3 Statistics Lessons from a Summer as a Science Journalist
December 6, 2018
Irineo Cabreros is an AAAS Mass Media Fellow with the sponsorship of the American Statistical Association. He spent 10 weeks this summer training as a science journalist with Slate in its New York City offices.
This summer I had the opportunity to write for the science desk at Slate magazine as an AAAS Mass Media Fellow sponsored by the ASA. While at Slate, I was surrounded by a community of passionate, amazing journalists.
Slate is a special place with a special spirit about it. They pride themselves in an ability to offer fresh, unorthodox angles on any story, big or small. It’s a place for skeptics, contrarians and obsessives. In many ways, Slate people are my kind of people.
I had a lot to learn when I arrived at Slate. I was pushed out of my comfort zone and challenged tremendously. But as a result, I grew a lot.
Here are the top 3 lessons I learned while working as a science journalist at Slate this summer:
1 . Relevance is King
During my time at Slate, I was forced to ask myself questions about science that I rarely thought about while doing science:
Will a typical person understand what I’m saying? This sentence isn’t quite air-tight, but is a gain in precision worth the potential losses in confusion? And really, will anyone really care about this? Should they? If so, how can I convince them it matters?
In journalism, relevance to a reader’s life always must always take center stage.
The practice of asking these questions also spilled over to my work as a scientist. In thinking daily about the effect of statistics to an average person while at Slate, I was forced to think about the impact that my own work might have on people outside of academia. It’s easy to get tunnel vision in graduate school; this summer forced me to zoom out.
2. Statistics is Slippery, Subtle and Everywhere in Science
Statistics is used in virtually every scientific field, and a little knowledge of statistics can go a long way in science journalism. Many scientific studies that garner general public interest—whether it be a medical study, a climate model, sport science, nutrition science, or psychology—rely heavily on statistical arguments. It takes some statistical savvy to wade through it all at journalistic pace, separating genuinely compelling findings from the more preliminary stuff.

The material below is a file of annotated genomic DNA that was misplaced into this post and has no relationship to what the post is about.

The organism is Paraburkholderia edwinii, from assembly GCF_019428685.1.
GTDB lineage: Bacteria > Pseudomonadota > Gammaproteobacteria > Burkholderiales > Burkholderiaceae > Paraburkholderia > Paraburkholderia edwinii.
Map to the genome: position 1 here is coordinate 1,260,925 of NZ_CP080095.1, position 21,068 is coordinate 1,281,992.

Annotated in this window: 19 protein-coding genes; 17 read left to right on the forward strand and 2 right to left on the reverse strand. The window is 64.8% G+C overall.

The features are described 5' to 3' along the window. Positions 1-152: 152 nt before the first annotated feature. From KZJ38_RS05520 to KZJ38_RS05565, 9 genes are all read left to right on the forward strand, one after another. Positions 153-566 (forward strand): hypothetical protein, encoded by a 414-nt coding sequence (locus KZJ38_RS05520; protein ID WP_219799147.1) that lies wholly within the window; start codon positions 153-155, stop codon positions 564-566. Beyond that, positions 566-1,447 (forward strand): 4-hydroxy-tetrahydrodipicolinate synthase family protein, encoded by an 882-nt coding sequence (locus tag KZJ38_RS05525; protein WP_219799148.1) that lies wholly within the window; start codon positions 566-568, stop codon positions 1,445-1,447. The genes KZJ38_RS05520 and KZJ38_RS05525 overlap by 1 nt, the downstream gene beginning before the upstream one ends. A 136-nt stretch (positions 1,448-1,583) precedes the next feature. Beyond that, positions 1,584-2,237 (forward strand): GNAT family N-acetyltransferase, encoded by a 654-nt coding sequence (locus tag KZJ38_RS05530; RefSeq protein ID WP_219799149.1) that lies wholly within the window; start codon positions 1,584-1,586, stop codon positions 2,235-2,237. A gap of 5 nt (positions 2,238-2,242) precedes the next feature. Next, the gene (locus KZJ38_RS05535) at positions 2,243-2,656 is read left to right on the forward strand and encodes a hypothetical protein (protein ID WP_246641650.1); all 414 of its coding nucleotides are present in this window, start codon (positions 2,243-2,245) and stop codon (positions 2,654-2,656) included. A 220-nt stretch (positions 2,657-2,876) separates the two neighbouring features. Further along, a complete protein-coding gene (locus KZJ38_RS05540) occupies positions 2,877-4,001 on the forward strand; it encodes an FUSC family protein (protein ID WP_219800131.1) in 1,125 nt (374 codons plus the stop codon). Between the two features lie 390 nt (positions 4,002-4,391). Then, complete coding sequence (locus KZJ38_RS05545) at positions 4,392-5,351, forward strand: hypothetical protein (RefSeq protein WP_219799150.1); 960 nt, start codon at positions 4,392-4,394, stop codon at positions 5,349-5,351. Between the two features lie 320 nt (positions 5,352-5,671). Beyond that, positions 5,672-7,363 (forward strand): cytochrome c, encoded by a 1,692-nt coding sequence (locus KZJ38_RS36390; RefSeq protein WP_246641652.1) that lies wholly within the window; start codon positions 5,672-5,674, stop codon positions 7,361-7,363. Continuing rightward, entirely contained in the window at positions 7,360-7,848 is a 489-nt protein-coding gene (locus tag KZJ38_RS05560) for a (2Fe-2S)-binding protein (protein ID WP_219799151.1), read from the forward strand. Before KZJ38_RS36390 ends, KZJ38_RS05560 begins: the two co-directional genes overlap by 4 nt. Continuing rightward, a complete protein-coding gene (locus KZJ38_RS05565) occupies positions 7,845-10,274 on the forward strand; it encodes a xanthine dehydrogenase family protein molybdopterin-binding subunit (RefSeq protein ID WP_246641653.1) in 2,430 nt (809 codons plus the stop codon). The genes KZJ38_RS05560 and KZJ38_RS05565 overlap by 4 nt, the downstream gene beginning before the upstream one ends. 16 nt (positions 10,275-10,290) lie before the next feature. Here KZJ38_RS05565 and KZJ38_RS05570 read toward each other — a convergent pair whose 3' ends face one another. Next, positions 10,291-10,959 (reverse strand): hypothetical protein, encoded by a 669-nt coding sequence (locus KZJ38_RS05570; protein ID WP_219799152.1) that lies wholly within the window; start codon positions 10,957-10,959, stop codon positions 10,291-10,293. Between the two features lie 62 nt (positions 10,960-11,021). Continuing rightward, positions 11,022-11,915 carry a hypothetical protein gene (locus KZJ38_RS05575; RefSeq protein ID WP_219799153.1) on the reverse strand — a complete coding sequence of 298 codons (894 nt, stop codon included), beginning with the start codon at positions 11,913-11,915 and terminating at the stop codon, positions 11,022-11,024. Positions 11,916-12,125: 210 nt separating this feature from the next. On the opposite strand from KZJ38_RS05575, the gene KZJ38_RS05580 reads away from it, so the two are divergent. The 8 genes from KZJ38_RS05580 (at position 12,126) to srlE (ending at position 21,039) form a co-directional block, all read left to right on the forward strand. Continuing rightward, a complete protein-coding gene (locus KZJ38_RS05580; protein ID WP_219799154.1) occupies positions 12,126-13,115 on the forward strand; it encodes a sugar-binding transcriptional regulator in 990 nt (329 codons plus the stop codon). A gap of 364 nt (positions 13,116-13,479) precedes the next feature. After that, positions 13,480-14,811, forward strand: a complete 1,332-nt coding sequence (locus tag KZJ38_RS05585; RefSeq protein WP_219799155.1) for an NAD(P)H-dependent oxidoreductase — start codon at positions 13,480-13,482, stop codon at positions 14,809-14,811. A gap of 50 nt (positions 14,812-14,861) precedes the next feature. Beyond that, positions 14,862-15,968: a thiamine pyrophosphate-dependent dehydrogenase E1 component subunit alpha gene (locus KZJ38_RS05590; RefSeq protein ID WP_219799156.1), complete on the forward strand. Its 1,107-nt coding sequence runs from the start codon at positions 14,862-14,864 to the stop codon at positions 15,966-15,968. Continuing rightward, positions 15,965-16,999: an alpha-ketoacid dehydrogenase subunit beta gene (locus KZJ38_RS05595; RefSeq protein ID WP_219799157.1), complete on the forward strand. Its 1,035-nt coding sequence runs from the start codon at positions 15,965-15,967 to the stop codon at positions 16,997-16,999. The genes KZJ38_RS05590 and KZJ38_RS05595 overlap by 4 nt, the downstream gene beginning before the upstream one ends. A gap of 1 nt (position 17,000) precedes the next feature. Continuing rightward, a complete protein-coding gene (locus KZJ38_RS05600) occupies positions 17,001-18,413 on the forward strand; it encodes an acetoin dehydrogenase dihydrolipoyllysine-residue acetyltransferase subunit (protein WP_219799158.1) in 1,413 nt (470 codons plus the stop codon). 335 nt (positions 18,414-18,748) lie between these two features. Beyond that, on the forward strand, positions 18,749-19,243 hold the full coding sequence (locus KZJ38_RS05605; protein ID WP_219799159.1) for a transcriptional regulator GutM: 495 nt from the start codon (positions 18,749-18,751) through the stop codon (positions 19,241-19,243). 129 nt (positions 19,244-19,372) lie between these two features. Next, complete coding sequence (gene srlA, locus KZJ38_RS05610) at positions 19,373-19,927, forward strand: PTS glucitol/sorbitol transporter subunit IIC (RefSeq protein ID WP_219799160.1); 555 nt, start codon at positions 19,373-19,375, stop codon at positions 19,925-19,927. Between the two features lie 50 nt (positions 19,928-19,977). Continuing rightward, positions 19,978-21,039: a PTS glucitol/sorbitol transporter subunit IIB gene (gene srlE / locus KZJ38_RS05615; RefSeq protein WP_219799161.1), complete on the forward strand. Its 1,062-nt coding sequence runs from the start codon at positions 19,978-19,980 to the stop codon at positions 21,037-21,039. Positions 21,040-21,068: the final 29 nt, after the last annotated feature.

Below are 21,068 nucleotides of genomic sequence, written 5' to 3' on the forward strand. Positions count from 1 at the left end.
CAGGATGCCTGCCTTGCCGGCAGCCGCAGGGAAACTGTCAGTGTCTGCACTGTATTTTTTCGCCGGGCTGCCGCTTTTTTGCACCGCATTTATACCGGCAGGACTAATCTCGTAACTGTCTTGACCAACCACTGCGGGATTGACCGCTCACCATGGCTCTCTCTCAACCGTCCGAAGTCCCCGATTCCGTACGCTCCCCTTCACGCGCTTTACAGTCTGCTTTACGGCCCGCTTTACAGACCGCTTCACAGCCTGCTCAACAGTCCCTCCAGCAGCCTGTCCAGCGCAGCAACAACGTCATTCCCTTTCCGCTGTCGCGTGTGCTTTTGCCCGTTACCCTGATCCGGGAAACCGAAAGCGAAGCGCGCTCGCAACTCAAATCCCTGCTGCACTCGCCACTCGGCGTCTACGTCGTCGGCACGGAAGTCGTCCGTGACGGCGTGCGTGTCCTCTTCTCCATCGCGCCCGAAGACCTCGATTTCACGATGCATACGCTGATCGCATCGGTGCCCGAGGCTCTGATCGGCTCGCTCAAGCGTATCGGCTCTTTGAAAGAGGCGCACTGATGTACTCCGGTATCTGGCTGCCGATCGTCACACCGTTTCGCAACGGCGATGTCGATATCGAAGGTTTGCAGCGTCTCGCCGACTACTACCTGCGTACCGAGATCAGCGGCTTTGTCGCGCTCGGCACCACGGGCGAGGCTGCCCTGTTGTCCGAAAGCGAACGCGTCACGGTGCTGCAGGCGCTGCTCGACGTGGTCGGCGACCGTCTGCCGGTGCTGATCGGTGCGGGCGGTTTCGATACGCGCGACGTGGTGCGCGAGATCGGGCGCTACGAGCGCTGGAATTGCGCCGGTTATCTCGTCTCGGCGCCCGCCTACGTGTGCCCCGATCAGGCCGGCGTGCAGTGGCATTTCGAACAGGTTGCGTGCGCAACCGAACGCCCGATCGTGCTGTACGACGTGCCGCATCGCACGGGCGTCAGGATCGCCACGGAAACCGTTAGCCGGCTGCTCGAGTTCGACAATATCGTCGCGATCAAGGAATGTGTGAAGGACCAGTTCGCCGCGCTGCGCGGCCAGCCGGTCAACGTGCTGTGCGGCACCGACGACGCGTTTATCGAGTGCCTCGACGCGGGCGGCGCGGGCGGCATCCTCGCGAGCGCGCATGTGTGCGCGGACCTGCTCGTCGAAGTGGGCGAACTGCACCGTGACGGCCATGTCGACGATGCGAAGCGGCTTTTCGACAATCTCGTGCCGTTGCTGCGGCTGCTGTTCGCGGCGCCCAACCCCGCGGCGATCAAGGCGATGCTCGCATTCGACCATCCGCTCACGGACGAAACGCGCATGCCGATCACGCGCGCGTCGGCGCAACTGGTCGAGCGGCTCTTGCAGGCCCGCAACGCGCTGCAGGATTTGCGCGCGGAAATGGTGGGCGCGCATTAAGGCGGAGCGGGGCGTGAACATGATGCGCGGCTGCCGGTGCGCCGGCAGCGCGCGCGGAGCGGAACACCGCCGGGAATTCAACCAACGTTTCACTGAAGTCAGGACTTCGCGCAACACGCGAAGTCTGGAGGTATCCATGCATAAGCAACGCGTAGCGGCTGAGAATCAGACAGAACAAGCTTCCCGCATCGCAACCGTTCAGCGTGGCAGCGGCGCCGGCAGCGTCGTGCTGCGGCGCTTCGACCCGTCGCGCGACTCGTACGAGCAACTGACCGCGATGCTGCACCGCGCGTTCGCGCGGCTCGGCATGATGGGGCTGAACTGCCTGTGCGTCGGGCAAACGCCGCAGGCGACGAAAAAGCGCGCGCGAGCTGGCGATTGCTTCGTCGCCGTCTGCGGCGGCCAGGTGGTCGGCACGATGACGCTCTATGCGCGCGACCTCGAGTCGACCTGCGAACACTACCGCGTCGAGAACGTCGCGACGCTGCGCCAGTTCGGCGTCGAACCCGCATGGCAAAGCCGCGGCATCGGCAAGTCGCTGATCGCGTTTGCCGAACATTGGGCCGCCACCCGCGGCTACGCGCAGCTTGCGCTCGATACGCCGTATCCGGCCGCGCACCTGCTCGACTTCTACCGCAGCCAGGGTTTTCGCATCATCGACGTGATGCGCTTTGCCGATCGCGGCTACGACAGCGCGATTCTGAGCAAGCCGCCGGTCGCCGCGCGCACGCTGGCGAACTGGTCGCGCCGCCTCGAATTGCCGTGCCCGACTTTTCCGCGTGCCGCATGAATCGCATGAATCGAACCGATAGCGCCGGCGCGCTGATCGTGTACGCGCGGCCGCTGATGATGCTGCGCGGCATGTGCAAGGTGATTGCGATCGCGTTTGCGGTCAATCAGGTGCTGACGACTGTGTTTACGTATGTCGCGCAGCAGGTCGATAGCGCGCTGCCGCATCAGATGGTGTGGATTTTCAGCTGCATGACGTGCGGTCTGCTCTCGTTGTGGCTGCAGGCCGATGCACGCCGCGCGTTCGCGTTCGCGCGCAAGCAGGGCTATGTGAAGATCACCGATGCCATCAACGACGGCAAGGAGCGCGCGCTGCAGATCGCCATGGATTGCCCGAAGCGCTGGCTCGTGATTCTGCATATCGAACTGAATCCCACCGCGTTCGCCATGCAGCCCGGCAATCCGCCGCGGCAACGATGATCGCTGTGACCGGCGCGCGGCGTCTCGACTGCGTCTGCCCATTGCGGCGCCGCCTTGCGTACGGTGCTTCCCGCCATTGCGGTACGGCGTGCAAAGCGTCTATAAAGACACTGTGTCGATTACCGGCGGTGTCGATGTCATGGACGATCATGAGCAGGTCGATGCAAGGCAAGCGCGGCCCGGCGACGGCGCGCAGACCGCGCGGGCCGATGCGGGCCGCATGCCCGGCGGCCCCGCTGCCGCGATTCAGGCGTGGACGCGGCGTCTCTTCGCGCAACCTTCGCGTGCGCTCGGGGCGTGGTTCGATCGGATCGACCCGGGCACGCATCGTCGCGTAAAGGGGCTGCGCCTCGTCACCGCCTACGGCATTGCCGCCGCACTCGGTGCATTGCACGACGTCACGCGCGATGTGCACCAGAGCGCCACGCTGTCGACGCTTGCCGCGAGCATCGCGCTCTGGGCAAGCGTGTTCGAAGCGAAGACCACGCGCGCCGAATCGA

The fact that many journalists don’t come from a statistical background contributes to the seemingly contradictory “scientific discoveries” that find their way into the media. Red wine is good for you one day, then bad for you the next, then good for you again. Premature reporting of half-baked results may ultimately erode the public’s trust in science.
Several of my favorite pieces from this summer drew on my expertise in statistics to comment on scientific studies. I wrote a critique of a much-hyped study that some believed implied the possibility of immortality. But as basic probability makes clear, I argued the unfortunate but sober truth that you are definitely going to die. In the heat of the summer, with temperature records dropping all over the globe, I reported on the statistics of attribution: Can we really blame the summer heat on global warming?
3. Statistics is Everywhere Else, Too
Working as a journalist also gave me the incredible luxury of diving deep into some of my everyday curiosities.
As a Muslim, I had always wondered about the health effects of Ramadan fasting, and got to talk to some leaders in the field of longevity research who patiently answered all my questions. I also got to talk to butchers and bankers about logistics and impact of Islamic philanthropy. As an alum, I was naturally interested in Harvard’s high-profile discrimination lawsuit and got to dive deep into the statistical evidence presented in legal testimony. As a soccer enthusiast, I got to think about penalty kick strategy. As a health nut, I got to dive into the murky and world of omega-3 supplements.
It was both fun and informative to have a professional excuse to delve into my personal interests—statistics is omnipresent.
A New Direction
My experiences this summer got me hooked: I left Slate flush with inspiration for future projects and hungry to keep going. I began the summer as a dabbler in science communication.
Now, I don’t think I can imagine a future without journalism being a part of it.
Further reading about statistics in journalism:
- Jeremy Singer-Vine Has the Buzz on Using Data in Journalism
- From Spreadsheets to Headlines: A Day in the Life of Data Journalist Ryan Struyk
- Real or Fake News? Let Statistics Help
Since we last spoke with Irineo Cabreros he became a Staff Editor in Statistical Modeling for The New York Times.
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